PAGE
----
Senior Hamas military wing official Adnan Al-Ghoul, 46, and his deputy, Imad Abbas were killed in an Israel Air Force missile strike in Gaza City on Thursday night.
Al-Ghoul was responsible for assembling a number of explosive devices used in suicide bombings in Gaza, and had masterminded the development of homemade Qassam rockets and anti-tank missiles. Israel tried to target Al-Ghoul and top Iz a Din al-Kassam militant Muhammad Def in 2001, but the two escaped.
Hamas spokesman Musher Al-Masri confirmed that Adnan Al-Ghoul, a founder of the group's military wing and its No. 2 leader, was killed. "It's a new crime committed by the Zionist occupation government against one of the leaders of the Palestinian resistance," Al-Masri said. He went on to say that, "Hamas retaliation will be painful and the Zionist enemy will regret this awful crime.?"
The air strike took place north of Gaza City as dozens of people left a nearby mosque following evening prayers. Upon news of Al-Ghoul's death, thousands of angry Hamas supporters took to the streets in several refugee camps, calling for revenge and chanting anti-Israel slogans.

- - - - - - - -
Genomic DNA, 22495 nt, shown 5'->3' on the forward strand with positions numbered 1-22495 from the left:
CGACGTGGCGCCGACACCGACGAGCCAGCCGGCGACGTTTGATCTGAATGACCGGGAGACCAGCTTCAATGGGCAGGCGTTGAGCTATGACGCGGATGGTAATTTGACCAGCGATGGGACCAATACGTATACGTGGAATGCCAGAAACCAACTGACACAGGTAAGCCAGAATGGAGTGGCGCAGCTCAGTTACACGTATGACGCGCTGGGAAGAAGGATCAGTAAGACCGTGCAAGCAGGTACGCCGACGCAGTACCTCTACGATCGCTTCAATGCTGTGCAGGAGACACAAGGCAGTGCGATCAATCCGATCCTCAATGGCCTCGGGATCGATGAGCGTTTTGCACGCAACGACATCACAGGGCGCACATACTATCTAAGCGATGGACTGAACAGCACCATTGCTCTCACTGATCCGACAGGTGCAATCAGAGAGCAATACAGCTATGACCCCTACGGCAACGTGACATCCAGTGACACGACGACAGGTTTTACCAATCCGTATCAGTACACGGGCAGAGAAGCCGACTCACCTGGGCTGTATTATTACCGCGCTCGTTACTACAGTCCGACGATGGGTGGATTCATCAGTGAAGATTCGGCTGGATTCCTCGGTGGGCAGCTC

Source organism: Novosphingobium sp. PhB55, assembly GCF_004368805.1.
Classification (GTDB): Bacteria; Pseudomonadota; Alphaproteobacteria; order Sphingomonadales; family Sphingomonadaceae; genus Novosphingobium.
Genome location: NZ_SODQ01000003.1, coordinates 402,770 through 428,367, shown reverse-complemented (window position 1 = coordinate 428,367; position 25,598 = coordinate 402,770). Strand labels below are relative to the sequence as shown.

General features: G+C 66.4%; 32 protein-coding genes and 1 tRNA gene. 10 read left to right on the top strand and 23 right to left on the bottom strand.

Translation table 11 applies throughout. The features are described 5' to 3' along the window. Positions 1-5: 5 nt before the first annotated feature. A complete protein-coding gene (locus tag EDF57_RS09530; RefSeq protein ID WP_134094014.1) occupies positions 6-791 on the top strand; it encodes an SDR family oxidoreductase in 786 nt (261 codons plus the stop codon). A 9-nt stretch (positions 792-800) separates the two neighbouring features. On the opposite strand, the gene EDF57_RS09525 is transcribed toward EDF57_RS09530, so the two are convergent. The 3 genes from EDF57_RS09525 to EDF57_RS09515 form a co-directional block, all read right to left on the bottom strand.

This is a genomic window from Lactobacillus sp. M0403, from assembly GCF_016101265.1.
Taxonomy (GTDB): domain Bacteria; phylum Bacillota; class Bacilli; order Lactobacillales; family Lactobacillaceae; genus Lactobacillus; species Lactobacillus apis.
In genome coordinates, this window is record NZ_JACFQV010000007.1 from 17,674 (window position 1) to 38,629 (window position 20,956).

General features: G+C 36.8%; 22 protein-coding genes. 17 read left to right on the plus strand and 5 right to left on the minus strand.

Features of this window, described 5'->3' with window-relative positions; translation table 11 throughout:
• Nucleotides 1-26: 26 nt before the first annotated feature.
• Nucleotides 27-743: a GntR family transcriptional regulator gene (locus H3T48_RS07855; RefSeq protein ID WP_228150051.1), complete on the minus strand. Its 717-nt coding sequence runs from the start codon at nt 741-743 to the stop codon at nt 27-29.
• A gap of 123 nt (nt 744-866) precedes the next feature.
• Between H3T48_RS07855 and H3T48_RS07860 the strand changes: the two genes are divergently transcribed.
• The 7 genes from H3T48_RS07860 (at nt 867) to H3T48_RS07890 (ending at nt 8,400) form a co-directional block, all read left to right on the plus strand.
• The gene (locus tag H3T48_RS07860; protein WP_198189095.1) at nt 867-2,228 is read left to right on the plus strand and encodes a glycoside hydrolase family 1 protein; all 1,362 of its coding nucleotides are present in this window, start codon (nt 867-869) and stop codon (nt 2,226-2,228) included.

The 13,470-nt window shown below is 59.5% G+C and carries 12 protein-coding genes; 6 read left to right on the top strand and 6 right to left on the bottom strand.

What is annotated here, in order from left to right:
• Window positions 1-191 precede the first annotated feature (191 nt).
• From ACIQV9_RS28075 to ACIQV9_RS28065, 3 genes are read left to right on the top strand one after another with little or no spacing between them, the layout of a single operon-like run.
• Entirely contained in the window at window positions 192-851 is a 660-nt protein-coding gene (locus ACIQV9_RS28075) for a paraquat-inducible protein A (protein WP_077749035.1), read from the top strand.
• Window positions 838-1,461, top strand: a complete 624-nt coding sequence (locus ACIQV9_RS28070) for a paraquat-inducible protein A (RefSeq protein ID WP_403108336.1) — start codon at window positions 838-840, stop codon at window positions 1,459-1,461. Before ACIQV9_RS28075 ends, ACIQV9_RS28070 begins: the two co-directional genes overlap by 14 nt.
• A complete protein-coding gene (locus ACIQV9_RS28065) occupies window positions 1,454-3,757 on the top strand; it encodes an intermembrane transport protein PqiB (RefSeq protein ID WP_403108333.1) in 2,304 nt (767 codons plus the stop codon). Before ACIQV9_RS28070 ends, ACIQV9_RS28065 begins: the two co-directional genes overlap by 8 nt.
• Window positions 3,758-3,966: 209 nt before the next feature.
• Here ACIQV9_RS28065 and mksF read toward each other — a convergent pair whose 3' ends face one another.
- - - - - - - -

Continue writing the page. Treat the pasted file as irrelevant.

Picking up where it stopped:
Later Thursday, an IAF missile hit the home of a leader of the Popular Resistance Committees umbrella militant group near the Jabalya refugee camp in northern Gaza, but caused no casualties, Palestinian witnesses said. Militants said the apparent target, Amer Qarmout, was unhurt. There were no immediate reports of casualties.
Al-Ghoul had been involved in Palestinian terror groups for more than 20 years, starting off in Fatah, and later joining Islamic organizations. For years he received wages from Palestinian security services.
The Israel Defense Forces issued a statement describing Al-Ghoul as a "leading Hamas figure" responsible for the deaths of dozens of Israelis. It said he had produced Qassam rockets, which have killed three people in recent months, masterminded at least two suicide bombings, and developed anti-tank and anti-aircraft weapons.
Palestinian Cabinet minister Saeb Erekat condemned Thursday's killing, which he said "reflects the determination of the Israeli government to continue the path of military solutions rather than negotiations."
Earlier Thursday, a Qassam rocket was fired at the Negev town of Sderot, for the first time since the end of a recent massive IDF offensive aimed at halting rocket fire on Israeli targets.
The rocket fell in an open area on the outskirts of the town, and there were no injuries.
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